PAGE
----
WOLVERINE

This Wolverine’s official name is “Gajin Wolverine II”, which is quite the monicker.  “What happened to Gajin Wolverine I?” you might ask?  He was a summer con exclusive in 2004, and he’s honestly only very minorly different from this guy.  “Why Gajin?” you may follow up?  I guess it’s in reference to his first solo series, where he was in Japan, and referred to as “Gajin” fairly regularly.  It’s a very specific reference for something that would far more simply be summed up with the name “Brown Costume Wolverine”, but here we are.  Also, it’s worth noting that, while the Thing in this set is very specifically patterned on an issue where he has a run-in with Wolverine, in said issue, Wolverine was sporting his tiger stripe costume, not the brown one presented here.  Oh well.  Structurally, this guy’s *mostly* the same as the GSXM Wolvie.  The only change up is that instead of having the long feet under his boot pieces, he’s got the C3 feet, which means there’s a gap between the two of them at the front.  He doesn’t have the peg hole in his head, because they weren’t quite standard yet, and the older mask piece meant it wasn’t required.   The paint work on this guy’s overall not bad.  There’s one small gaffe with the secondary color on his mask being brown instead of orange, but beyond that the colors work well, and the detailing on both the face and the torso is pretty much straight out of Miller’s illustrations from the miniseries.  He was certainly one of the most detailed ‘mates at the time, and rather starkly contrasts with his assortment mates.  Wolverine had no accessories, as neither extra hands nor hair pieces had become standard quite yet.

THE ME HALF OF THE EQUATION

This whole series got passed on by me, but even before that, this one wasn’t really high on my radar.  The appeal of such an extraneous re-pops of heavy hitters was kind of low for me.  When I finally got around to picking up this series from All Time last year, I still hesitated on these two, but they were there, and I figured “why not?”  Wolverine’s actually pretty solid, even by later standards.  The Thing, on the other hand, was iffy when he was new, and has not been helped by time.

#2596: Susan Richards, Invisible Woman, & Powerhouse Thing

SUSAN RICHARDS, INVISIBLE WOMAN & POWERHOUSE THING

MARVEL MINIMATES

You can’t just do *half* of the Fantastic Four…well, I mean, if you’re Toy Biz, I guess you can.  In fact, you can do it way more times than you ever fairly should be able to.  Just constantly stringing people along forever…Sorry, I was having flashbacks.  Look, we’re not talking about Toy Biz here, we’re talking about Diamond Select.  And they would never leave us high and dry like that, with an incomplete team, just two members shy of completion…apart from that one time that they did exactly that with their Aliens line…look, this isn’t about Aliens, it’s about the Fantastic Four, and finishing up that line-up, which we’re totally doing right here, right now, with no further distractions!

THE FIGURES THEMSELVES

Susan Richards and Powerhouse Thing were released in Series 8 of the main Marvel Minimates line, and then again at Target in 2005 and 2006.  Standard Sue was the heavy packed version, with a full Invisible Woman swapping in for her in the variant set.

SUSAN RICHARDS/INVISIBLE WOMAN

Sue made her Minimates debut in style.  While her brother Johnny was stuck being flamed on all the time, she gets to be regular most of the time.  Lucky her.  Like her assortment-mates, Sue is built on the standard C3-style ‘mate body, peg hole on the head and all, so she’s 2 1/4 inches tall and has 14 points of articulation.  She uses the same glove pieces as Reed, as well as a new hair piece, clearly based on a ’60s Sue ‘do.  It’s a rather basic piece, but it gets the job done, and thanks to the peg it stays in place better than Reed’s.  I’m still iffy on the bulked up glove pieces, and exactly what their purpose is, but I’ll try to move on.  In terms of paint, the standard version fairs a bit better than Reed, thanks to having consistent coloring for the all of the costume details, as well as getting some actual torso detailing.  The variant is molded in all clear plastic, keeping the detail lines, and going for a slightly translucent blue for the black sections of the costume.  It’s a cool look, and you can easily mix and match the two for a powering up effect.  Both versions are packed with a shield piece, similar to Captain America’s.  And, thanks to those bulked up gloves, the shield has to sit over her elbow joint, which is a bit annoying.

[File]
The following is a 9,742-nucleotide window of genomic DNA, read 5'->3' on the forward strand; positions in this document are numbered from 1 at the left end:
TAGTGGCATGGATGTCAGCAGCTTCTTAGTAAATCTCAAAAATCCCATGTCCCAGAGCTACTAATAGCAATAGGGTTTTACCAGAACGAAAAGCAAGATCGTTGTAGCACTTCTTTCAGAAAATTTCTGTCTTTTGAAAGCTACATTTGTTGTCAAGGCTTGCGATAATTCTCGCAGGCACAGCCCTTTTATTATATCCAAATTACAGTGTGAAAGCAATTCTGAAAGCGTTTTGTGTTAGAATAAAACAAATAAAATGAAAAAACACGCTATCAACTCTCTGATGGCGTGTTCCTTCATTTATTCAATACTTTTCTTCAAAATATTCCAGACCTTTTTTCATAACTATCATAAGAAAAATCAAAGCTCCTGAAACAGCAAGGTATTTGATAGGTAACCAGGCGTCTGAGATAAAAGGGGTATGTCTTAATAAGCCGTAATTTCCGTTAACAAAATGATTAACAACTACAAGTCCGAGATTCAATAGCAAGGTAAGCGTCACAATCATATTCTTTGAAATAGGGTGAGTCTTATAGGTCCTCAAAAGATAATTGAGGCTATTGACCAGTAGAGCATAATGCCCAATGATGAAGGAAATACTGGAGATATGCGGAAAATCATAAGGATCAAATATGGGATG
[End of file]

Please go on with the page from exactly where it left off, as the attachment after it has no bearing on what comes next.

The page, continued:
THING

Thing gets his third go at a Minimate here, thanks to being the only team member available for a while, and yet still kind of needing to be included in the assortment proper.  So, here he is.  2005 marked a notable change-up for the line’s construction, adding in a few more bulked up parts for slightly larger characters, hence the “powerhouse” title for this version of Thing.  He uses the same bulked up hands as before, as well as making the first use of the original powerhouse chest piece, and an all-new head piece.  The powerhouse piece is pretty basic, and not nearly as involved as later bulk up parts.  This kind of helps to keep him more on the basic side, in keeping with the rest of the assortment.  The only part I don’t really care for his the head piece.  It’s really just different from the prior piece for the sake of being different, and that’s not really a good reason to change it.  It’s just not as good as the older piece, and even DST knew it, since this piece didn’t get used beyond this series.  In terms of paint, he’s not terribly far removed from the Series 5 version.  He’s got the proper team shorts this time, which is good, but I don’t like the the new face. It just doesn’t match that classic Thing feel.  Fortunately, the oranges match, so a re-work is possible.

THE ME HALF OF THE EQUATION

As I noted in the last set of these I looked at, despite being very excited for this set of ‘mates, I didn’t buy them new, and I didn’t really jump too quickly into tracking them down after the fact either.  I blame the Thing; he’s just so ugly.  I snagged these guys at the same time as Reed and Johnny, just to round out the team.  They’re not bad, but they’re definitely dated, and kind of from a weird middle spot for the line.